Why you still need to wear a mask after receiving the COVID-19 vaccine

Getting the vaccine does not mean you can ignore precautions.

As the promise of a COVID-19 vaccine is fulfilled amid the launch of the Pfizer / BioNTech and Moderna vaccines, the need to continue wearing masks, washing hands and maintaining social distance remains a critical mission to protect lives.

However, vaccines can give people a false sense of security that masks are no longer needed. Unfortunately, this is not the case.

Vaccination teaches the body to successfully fight a virus without actually getting sick. This contrasts with public health measures, which depend on reducing exposure to the virus. To contain this pandemic effectively, it is necessary to continue reducing exposure to the virus and supporting vaccination campaigns.

Here are the reasons why you need to continue wearing a mask (and practice other recommended safety guidelines) during and after vaccination:

Vaccination does not provide instant immunity.
Pfizer / BioNTech and Moderna vaccines require two doses administered weeks apart. Depending on the vaccine, it may take four to six weeks from the initial dose to achieve levels of immunity and protection comparable to those in clinical trials. During that time, it is still possible to get an infection and get sick.

Vaccination trials did not track whether participants wore masks.
Although clinical trials have strict enrollment and monitoring criteria, it is not clear whether study participants received guidance on wearing the mask. Given the lack of data, it is not clear whether vaccination effectiveness had anything to do with vaccine test participants’ adherence to public health safety measures, such as wearing masks.

The real world does not mimic a controlled clinical trial.
Factors such as how the vaccine is stored, transported, administered and an individual’s medical health can determine the vaccine’s effectiveness in the real world. Clinical trials have assessed healthy individuals with stable preexisting diseases. As mass vaccination campaigns take place, operational logistics, along with an individual’s unique medical conditions, can affect overall immunity levels.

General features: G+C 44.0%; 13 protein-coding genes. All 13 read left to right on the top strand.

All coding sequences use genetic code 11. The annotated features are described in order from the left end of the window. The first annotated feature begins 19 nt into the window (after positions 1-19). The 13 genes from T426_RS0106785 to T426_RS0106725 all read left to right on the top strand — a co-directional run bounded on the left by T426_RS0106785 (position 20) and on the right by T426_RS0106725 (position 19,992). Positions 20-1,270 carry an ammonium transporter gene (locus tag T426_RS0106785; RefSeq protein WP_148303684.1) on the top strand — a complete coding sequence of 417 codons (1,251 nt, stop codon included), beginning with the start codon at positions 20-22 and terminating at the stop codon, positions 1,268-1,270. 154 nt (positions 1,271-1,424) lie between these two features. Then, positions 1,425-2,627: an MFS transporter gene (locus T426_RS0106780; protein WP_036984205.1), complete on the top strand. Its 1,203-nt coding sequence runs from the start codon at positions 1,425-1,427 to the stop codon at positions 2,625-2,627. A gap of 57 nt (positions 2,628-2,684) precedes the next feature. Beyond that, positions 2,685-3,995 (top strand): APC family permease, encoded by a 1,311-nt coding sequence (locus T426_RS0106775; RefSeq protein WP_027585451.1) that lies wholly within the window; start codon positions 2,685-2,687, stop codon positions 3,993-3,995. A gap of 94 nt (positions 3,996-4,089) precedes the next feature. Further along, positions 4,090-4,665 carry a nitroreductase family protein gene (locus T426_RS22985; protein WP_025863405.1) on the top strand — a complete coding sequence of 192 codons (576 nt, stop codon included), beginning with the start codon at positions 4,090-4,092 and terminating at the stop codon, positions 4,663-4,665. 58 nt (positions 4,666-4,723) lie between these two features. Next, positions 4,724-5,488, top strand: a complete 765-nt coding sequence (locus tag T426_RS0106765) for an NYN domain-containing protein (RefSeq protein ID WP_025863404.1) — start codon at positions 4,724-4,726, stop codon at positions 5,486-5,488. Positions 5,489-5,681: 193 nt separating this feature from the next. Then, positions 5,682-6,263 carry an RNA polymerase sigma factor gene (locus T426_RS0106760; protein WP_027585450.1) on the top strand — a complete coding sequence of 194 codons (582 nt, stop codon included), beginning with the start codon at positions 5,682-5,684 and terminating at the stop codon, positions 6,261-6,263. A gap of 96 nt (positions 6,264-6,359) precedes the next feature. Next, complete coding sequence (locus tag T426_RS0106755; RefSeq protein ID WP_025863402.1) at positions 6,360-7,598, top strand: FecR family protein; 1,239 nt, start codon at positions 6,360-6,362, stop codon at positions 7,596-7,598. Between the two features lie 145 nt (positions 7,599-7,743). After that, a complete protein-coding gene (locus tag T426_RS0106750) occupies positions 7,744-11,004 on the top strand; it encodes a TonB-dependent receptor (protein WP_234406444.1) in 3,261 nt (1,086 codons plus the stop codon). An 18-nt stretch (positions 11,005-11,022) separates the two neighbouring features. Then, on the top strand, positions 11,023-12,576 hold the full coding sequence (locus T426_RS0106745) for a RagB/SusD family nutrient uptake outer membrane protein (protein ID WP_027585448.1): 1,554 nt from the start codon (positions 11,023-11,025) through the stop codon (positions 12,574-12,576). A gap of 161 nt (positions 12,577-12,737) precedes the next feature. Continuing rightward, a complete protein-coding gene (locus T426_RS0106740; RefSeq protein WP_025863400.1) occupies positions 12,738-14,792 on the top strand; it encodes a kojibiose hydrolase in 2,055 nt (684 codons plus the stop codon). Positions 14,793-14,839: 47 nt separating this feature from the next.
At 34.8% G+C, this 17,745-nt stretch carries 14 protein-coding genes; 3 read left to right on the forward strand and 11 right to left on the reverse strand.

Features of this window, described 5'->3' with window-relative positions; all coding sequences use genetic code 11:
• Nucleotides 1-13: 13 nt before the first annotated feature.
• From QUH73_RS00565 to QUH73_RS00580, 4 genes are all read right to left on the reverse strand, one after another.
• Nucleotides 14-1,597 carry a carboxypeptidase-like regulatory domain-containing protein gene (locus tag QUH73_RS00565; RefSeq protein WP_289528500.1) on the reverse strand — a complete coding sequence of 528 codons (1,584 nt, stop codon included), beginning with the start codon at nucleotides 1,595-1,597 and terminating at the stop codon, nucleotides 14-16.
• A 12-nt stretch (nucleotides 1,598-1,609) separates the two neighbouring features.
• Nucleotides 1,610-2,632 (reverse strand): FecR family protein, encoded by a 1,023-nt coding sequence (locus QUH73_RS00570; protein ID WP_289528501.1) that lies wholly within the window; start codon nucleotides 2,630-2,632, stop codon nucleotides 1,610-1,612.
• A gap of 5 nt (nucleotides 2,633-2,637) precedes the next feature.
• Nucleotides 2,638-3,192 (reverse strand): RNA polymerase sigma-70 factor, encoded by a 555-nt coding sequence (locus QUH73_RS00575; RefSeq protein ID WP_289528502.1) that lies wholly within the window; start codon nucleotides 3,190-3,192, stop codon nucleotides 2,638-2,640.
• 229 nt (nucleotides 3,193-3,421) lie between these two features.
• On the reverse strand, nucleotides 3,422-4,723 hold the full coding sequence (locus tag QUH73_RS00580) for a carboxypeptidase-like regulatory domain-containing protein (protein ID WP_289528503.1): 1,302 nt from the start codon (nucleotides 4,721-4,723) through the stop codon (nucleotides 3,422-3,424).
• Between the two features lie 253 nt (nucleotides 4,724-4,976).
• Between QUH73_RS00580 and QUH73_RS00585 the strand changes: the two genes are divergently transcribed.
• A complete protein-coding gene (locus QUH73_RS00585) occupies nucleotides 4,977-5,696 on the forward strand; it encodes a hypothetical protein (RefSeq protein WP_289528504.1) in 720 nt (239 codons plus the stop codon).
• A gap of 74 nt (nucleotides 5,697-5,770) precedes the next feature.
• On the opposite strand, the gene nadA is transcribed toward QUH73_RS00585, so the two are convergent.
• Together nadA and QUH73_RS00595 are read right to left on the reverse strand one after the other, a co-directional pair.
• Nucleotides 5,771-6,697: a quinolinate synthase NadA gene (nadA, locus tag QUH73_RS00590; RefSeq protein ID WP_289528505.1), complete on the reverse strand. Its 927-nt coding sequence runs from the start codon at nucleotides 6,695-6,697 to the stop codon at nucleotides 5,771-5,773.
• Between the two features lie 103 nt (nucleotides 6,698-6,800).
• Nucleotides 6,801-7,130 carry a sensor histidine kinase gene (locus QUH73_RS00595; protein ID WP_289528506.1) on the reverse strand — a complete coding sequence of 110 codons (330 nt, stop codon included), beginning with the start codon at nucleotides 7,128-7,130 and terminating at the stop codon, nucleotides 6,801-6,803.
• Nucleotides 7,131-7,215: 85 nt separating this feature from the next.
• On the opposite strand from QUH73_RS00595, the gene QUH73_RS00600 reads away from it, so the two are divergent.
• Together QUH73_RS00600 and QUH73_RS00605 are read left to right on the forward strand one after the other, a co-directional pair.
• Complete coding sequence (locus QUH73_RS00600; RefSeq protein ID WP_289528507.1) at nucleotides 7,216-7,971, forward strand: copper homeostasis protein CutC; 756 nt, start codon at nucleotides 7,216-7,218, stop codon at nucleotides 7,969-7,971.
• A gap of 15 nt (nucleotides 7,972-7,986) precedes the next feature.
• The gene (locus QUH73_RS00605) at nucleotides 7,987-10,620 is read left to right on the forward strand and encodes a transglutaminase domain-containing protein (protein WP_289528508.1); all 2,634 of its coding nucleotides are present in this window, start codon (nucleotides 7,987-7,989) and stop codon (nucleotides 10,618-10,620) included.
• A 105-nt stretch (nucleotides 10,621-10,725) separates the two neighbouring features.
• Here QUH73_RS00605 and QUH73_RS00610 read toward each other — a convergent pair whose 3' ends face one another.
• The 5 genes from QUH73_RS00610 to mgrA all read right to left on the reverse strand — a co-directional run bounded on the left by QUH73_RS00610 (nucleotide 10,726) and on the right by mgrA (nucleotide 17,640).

The herd immunity limit for COVID-19 is unknown.
Herd immunity occurs when a sufficient number of the population is exposed to the virus, usually through vaccination, and limits the virus’s ability to spread. The percentage of the population that requires immunization to obtain collective immunity varies according to the disease. For example, in the case of measles, 95% of the population needs to be vaccinated to limit spread. According to the Centers for Disease Control and Prevention, the herd immunity limit for COVID-19 has not yet been established.

The duration of immunity to the vaccine is unknown. The Food and Drug Administration requires an average of two months of safety and efficacy data after completing the vaccination regimen for emergency use authorization. The duration of vaccination coverage has not yet been determined and will be monitored as vaccination campaigns are launched. The good news is that the memory cells in our immune system, which identify infections and mount an immune response, persisted for more than six months in some patients infected with COVID-19.

It is not clear whether vaccines prevent transmission of COVID-19.
In their clinical trials, Pfizer / BioNTech and Moderna, did not track cases of asymptomatic infections with COVID-19. This means that the vaccine’s ability to decrease transmission has never been evaluated. Future studies will need to assess whether vaccination decreases viral transmission before we can reevaluate the role of public health measures.

As this pandemic spreads globally, with more than 1.5 million dead, according to data from the World Health Organization, the scientific community has achieved its own impressive milestone. Within 10 months, vaccines were created, tested and implanted with enviable efficacy rates of more than 94% and without serious adverse events. Much of that success depends on continued cooperation. It is imperative that every eligible individual be vaccinated. Vaccination significantly reduces the risk of becoming ill, but does not signal the end of public health measures.

Jay Bhatt is an intern, an instructor at the School of Public Health at the University of Illinois and a contributor to ABC News. Shazia Ahmed, MD, is a physician in Massachusetts and former medical director of 2020 On-Site.